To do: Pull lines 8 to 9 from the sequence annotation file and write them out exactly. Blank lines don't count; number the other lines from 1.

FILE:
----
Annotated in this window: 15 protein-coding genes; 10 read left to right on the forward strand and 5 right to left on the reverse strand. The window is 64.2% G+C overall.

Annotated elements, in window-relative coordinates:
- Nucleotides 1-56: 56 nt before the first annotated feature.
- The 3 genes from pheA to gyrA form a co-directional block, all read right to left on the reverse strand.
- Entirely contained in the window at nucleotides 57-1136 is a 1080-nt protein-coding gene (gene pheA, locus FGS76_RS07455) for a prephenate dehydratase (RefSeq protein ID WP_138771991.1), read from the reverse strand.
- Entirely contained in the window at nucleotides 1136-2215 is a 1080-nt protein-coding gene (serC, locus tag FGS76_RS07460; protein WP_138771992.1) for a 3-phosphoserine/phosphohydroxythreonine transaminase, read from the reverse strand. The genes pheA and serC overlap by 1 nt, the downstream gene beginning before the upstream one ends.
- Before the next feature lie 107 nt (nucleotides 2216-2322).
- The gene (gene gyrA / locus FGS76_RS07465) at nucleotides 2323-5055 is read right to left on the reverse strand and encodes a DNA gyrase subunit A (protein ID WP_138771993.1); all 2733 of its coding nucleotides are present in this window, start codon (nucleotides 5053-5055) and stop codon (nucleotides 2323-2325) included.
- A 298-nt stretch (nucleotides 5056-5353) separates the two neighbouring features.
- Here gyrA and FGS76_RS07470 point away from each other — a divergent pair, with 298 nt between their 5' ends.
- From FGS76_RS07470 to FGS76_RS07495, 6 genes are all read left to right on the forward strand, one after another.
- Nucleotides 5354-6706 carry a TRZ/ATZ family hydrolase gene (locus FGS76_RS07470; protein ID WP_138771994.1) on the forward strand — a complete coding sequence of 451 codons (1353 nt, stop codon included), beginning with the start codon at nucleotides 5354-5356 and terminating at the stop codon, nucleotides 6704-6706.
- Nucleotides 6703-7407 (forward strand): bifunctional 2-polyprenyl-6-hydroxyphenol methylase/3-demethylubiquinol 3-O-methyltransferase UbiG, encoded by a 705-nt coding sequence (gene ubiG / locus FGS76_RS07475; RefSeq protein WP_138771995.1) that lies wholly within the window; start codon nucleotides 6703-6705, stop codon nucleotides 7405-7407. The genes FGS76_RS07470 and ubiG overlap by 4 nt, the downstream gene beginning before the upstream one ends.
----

- The gene (gene gyrA / locus FGS76_RS07465) at nucleotides 2323-5055 is read right to left on the reverse strand and encodes a DNA gyrase subunit A (protein ID WP_138771993.1); all 2733 of its coding nucleotides are present in this window, start codon (nucleotides 5053-5055) and stop codon (nucleotides 2323-2325) included.
- A 298-nt stretch (nucleotides 5056-5353) separates the two neighbouring features.